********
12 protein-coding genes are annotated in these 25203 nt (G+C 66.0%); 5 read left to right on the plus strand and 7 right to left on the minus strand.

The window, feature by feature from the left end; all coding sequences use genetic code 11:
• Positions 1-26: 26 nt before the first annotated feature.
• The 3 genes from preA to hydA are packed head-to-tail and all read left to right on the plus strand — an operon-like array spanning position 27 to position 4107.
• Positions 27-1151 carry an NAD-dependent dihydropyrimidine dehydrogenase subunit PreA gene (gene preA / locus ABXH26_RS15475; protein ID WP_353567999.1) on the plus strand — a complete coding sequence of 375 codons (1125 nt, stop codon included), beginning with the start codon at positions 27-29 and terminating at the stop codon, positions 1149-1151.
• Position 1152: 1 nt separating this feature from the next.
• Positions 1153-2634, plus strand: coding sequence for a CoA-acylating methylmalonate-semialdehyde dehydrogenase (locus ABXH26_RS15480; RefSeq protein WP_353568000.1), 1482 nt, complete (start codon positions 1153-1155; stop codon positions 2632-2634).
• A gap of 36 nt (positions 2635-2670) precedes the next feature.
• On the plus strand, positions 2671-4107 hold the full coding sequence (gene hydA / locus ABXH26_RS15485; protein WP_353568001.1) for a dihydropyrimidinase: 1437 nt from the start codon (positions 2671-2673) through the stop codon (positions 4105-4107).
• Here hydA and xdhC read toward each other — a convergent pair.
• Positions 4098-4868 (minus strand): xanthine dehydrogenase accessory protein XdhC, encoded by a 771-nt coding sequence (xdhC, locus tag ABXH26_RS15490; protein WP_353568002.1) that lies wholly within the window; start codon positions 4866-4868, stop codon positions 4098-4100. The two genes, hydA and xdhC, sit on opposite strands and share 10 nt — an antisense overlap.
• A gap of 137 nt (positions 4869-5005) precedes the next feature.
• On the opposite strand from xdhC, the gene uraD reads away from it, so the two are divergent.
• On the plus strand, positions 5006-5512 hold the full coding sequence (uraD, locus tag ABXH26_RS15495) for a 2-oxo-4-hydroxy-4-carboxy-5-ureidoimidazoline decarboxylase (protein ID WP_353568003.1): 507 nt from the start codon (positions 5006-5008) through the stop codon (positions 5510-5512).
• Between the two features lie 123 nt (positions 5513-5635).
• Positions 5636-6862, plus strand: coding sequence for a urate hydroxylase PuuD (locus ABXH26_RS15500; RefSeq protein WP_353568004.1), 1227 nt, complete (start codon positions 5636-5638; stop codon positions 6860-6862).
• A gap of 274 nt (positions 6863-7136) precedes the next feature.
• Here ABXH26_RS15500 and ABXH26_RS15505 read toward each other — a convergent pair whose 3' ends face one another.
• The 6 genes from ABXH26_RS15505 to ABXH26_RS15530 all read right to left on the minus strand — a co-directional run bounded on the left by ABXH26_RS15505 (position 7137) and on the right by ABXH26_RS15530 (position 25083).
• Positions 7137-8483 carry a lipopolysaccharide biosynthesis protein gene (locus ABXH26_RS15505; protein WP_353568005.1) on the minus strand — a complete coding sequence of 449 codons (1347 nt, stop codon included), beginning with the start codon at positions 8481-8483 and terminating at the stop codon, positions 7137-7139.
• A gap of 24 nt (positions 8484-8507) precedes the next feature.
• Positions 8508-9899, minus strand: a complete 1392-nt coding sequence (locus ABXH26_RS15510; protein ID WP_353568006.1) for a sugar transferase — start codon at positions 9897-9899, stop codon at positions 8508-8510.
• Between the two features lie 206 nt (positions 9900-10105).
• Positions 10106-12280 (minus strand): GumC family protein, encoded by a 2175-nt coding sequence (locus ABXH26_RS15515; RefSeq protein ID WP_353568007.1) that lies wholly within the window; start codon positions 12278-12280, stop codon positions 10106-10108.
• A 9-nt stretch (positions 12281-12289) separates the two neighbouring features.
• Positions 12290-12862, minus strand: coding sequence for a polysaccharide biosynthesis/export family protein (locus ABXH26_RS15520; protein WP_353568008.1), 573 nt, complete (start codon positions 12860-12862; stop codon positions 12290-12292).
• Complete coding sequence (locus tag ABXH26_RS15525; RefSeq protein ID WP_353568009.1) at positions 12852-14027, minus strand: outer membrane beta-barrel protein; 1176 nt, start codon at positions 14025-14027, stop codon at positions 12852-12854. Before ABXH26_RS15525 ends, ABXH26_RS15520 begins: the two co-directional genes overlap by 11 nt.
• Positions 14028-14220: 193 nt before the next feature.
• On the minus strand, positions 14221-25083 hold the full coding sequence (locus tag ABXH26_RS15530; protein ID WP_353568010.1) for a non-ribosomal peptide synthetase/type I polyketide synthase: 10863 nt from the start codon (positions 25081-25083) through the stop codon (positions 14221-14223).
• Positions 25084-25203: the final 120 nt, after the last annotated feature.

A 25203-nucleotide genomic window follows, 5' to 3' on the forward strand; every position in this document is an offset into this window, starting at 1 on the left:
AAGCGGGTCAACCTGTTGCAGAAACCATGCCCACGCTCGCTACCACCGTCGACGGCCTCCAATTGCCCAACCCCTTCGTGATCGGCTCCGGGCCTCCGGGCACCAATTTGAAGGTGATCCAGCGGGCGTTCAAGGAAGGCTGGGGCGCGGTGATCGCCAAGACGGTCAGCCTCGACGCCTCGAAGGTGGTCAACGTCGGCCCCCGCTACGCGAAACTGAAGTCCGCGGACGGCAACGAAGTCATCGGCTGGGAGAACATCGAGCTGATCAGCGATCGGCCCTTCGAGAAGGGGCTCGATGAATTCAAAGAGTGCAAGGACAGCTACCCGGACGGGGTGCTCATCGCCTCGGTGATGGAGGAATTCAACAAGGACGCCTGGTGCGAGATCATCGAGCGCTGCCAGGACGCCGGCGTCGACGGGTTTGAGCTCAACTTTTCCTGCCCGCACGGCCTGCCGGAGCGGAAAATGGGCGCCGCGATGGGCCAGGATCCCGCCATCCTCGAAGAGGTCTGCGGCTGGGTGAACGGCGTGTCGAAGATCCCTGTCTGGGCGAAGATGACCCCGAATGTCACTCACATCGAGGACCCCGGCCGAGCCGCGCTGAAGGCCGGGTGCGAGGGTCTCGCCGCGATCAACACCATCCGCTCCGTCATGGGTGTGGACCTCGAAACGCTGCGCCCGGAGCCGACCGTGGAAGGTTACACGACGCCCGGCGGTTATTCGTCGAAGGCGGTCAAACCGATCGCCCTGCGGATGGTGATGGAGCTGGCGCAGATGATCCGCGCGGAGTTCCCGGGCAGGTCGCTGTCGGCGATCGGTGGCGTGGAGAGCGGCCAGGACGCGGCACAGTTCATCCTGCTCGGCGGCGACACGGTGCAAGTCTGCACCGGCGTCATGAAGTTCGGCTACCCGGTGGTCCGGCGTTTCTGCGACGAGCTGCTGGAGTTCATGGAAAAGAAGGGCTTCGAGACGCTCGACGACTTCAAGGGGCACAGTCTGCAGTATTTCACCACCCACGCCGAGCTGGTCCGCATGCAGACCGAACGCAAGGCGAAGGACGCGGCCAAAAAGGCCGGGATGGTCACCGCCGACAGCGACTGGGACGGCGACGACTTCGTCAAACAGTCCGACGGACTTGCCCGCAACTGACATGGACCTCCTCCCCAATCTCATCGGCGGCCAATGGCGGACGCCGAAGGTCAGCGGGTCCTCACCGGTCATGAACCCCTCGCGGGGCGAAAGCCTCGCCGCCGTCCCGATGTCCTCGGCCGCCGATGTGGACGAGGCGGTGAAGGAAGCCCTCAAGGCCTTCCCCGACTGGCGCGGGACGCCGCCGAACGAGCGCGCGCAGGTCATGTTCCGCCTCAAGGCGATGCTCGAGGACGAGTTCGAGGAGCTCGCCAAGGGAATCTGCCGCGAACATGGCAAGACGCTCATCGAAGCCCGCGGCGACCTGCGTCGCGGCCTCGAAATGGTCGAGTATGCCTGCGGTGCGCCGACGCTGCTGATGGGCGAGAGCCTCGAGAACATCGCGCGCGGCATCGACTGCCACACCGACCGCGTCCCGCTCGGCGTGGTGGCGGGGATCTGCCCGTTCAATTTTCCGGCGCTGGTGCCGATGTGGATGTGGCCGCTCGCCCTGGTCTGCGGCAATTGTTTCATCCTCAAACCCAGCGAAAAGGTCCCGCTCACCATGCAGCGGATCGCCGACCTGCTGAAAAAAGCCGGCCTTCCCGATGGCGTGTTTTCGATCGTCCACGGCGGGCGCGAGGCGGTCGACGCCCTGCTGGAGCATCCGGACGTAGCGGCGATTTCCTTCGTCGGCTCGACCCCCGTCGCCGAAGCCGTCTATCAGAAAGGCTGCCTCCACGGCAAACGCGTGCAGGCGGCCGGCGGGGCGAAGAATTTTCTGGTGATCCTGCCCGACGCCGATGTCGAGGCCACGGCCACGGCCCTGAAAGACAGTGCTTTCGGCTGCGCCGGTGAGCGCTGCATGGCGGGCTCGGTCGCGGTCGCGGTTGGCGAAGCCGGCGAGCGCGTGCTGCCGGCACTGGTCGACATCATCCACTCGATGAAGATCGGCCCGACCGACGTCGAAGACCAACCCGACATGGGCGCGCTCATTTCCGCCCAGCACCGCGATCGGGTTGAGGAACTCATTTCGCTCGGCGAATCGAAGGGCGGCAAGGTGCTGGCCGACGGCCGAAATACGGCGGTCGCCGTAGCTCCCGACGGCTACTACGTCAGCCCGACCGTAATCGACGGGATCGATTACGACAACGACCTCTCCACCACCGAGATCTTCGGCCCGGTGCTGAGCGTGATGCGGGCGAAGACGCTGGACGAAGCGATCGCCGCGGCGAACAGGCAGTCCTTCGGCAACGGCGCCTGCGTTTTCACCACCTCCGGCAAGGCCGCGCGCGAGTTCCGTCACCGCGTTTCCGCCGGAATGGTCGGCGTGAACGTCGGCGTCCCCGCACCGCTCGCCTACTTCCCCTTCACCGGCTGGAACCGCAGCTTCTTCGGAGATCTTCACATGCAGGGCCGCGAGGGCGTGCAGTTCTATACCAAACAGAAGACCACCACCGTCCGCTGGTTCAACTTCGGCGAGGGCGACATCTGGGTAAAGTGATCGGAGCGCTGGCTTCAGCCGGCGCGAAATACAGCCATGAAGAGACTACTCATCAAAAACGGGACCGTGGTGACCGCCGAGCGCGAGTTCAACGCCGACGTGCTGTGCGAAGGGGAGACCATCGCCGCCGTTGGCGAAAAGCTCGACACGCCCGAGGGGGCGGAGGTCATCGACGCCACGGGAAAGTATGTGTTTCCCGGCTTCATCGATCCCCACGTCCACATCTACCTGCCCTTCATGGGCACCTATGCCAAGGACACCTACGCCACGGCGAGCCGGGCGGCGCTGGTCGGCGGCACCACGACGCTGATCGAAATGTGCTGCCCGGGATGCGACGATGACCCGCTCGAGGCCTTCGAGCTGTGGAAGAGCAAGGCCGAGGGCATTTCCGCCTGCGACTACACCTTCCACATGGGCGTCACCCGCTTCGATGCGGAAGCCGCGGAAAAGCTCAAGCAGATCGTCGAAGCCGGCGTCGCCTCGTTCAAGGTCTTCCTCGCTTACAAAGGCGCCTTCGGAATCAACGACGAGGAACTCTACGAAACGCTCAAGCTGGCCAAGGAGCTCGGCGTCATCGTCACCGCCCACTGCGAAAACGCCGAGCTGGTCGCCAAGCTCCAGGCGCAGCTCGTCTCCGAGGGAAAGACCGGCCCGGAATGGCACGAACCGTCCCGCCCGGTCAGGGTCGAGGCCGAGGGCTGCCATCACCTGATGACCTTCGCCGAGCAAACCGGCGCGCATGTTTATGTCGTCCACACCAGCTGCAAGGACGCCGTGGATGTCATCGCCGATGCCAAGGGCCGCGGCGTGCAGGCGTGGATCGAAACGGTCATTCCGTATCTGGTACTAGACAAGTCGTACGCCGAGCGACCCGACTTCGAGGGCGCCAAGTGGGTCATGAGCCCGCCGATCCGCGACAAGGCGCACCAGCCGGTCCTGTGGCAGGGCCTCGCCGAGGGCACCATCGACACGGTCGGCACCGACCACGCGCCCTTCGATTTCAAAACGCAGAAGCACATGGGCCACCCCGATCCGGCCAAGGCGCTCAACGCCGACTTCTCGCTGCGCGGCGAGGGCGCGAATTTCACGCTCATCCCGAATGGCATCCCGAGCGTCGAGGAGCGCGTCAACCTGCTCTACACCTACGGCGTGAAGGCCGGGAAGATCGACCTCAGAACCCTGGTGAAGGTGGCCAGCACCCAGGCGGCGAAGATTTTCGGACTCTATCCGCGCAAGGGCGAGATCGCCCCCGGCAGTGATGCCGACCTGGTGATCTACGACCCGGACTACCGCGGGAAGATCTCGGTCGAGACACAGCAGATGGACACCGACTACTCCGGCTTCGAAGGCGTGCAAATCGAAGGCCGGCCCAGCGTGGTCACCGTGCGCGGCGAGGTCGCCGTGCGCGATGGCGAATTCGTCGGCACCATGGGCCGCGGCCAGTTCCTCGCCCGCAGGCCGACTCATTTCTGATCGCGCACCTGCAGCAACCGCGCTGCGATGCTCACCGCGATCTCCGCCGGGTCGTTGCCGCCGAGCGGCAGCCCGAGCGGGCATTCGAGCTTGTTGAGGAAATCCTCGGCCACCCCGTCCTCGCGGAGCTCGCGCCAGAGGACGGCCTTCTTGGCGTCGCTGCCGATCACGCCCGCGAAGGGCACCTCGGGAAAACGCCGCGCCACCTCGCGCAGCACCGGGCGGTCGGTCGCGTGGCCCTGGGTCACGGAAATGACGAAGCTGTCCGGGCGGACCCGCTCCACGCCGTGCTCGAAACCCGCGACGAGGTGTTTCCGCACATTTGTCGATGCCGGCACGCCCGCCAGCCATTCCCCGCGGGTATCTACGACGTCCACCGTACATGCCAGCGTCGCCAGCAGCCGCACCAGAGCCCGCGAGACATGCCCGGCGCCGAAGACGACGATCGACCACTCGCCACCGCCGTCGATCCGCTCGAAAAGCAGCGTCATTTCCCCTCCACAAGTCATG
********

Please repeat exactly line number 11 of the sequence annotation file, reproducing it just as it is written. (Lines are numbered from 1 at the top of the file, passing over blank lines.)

• Positions 4098-4868 (minus strand): xanthine dehydrogenase accessory protein XdhC, encoded by a 771-nt coding sequence (xdhC, locus tag ABXH26_RS15490; protein WP_353568002.1) that lies wholly within the window; start codon positions 4866-4868, stop codon positions 4098-4100. The two genes, hydA and xdhC, sit on opposite strands and share 10 nt — an antisense overlap.